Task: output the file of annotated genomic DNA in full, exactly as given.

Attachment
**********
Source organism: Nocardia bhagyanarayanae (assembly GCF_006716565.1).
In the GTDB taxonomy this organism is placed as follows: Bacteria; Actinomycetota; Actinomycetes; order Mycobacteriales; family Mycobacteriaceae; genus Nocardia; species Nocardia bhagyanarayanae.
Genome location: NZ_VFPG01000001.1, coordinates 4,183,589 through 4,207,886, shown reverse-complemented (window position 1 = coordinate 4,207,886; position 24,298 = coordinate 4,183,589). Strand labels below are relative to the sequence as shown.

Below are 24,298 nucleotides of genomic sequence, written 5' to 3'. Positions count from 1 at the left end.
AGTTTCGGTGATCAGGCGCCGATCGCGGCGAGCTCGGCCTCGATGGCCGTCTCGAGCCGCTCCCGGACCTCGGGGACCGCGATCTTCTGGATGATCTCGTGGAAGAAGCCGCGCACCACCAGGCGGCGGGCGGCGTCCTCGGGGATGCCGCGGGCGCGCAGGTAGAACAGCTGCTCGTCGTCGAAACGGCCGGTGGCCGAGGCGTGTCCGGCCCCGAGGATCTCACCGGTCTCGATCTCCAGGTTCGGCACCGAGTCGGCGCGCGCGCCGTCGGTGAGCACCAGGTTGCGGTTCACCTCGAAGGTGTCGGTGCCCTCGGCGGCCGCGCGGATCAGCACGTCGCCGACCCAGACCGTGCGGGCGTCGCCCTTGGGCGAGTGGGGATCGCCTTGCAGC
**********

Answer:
Source organism: Nocardia bhagyanarayanae (assembly GCF_006716565.1).
In the GTDB taxonomy this organism is placed as follows: Bacteria; Actinomycetota; Actinomycetes; order Mycobacteriales; family Mycobacteriaceae; genus Nocardia; species Nocardia bhagyanarayanae.
Genome location: NZ_VFPG01000001.1, coordinates 4,183,589 through 4,207,886, shown reverse-complemented (window position 1 = coordinate 4,207,886; position 24,298 = coordinate 4,183,589). Strand labels below are relative to the sequence as shown.

Below are 24,298 nucleotides of genomic sequence, written 5' to 3'. Positions count from 1 at the left end.
AGTTTCGGTGATCAGGCGCCGATCGCGGCGAGCTCGGCCTCGATGGCCGTCTCGAGCCGCTCCCGGACCTCGGGGACCGCGATCTTCTGGATGATCTCGTGGAAGAAGCCGCGCACCACCAGGCGGCGGGCGGCGTCCTCGGGGATGCCGCGGGCGCGCAGGTAGAACAGCTGCTCGTCGTCGAAACGGCCGGTGGCCGAGGCGTGTCCGGCCCCGAGGATCTCACCGGTCTCGATCTCCAGGTTCGGCACCGAGTCGGCGCGCGCGCCGTCGGTGAGCACCAGGTTGCGGTTCACCTCGAAGGTGTCGGTGCCCTCGGCGGCCGCGCGGATCAGCACGTCGCCGACCCAGACCGTGCGGGCGTCGCCCTTGGGCGAGTGGGGATCGCCTTGCAGC